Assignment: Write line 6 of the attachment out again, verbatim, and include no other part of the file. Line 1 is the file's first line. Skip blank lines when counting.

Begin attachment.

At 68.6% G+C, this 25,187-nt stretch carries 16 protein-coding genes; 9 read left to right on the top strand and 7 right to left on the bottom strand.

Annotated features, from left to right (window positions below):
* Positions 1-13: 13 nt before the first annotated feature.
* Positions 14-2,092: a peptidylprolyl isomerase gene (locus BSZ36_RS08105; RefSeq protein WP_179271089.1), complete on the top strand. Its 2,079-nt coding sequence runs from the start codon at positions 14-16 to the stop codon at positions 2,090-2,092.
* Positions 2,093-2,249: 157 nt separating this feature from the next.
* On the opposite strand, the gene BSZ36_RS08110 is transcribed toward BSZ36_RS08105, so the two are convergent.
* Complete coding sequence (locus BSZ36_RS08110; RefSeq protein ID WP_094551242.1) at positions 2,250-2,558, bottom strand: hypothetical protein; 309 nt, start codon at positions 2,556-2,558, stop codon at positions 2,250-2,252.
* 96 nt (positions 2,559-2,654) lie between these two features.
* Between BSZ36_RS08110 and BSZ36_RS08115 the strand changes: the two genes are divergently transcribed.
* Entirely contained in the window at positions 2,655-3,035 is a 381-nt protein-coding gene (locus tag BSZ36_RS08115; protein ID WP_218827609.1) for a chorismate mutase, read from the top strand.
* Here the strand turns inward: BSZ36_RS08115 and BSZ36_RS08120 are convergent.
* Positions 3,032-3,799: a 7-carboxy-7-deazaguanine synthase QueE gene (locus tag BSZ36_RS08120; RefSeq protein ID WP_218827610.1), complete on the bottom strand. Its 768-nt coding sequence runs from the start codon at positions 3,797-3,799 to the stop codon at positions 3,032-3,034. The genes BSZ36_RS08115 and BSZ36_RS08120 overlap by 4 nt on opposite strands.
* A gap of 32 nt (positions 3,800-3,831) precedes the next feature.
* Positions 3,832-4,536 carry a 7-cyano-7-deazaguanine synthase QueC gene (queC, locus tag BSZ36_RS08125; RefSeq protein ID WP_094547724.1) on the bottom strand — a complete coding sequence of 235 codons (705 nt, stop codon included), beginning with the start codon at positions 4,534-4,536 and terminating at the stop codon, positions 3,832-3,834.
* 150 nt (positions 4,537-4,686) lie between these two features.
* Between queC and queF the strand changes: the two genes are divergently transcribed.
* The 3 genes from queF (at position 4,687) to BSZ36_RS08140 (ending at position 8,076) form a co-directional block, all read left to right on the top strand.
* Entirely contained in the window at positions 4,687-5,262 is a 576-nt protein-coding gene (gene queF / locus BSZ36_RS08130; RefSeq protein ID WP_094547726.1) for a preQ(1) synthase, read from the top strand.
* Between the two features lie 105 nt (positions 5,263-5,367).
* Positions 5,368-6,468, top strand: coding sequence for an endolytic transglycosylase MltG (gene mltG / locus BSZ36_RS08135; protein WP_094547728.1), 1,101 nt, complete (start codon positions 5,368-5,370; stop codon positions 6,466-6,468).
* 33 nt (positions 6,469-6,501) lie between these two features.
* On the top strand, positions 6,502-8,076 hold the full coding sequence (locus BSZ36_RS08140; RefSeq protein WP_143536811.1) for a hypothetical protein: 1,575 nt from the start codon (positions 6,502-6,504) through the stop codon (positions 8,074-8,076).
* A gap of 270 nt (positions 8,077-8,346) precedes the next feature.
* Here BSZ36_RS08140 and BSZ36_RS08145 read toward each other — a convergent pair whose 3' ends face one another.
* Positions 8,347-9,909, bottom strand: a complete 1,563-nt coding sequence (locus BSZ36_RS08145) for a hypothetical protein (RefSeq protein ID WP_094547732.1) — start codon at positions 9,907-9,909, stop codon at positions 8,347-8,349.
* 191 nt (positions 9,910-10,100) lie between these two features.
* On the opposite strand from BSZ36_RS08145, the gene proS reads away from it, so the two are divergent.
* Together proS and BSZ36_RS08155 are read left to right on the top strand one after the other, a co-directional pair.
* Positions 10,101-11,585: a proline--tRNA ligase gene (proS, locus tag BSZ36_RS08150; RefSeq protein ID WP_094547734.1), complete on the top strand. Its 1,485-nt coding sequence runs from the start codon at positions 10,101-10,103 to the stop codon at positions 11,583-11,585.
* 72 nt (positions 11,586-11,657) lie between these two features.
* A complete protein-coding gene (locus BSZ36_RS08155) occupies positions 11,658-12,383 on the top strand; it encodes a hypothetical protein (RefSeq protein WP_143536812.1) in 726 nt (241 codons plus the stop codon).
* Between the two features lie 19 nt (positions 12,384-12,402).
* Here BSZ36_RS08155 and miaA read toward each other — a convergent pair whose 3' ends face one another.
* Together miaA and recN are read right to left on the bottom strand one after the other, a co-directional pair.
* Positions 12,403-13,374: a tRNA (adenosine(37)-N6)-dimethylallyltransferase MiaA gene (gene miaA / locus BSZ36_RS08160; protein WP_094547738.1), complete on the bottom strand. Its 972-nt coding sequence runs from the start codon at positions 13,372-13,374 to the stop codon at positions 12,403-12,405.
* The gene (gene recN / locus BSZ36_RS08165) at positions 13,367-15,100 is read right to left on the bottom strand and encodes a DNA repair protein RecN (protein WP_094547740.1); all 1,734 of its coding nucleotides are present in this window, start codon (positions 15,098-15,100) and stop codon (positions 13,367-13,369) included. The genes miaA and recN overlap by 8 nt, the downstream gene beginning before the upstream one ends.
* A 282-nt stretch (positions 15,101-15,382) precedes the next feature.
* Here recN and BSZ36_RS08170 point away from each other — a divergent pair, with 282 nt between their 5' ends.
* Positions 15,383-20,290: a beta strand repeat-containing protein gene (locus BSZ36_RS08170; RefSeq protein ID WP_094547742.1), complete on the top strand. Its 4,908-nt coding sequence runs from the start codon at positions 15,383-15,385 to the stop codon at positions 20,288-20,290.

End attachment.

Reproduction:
* On the opposite strand, the gene BSZ36_RS08110 is transcribed toward BSZ36_RS08105, so the two are convergent.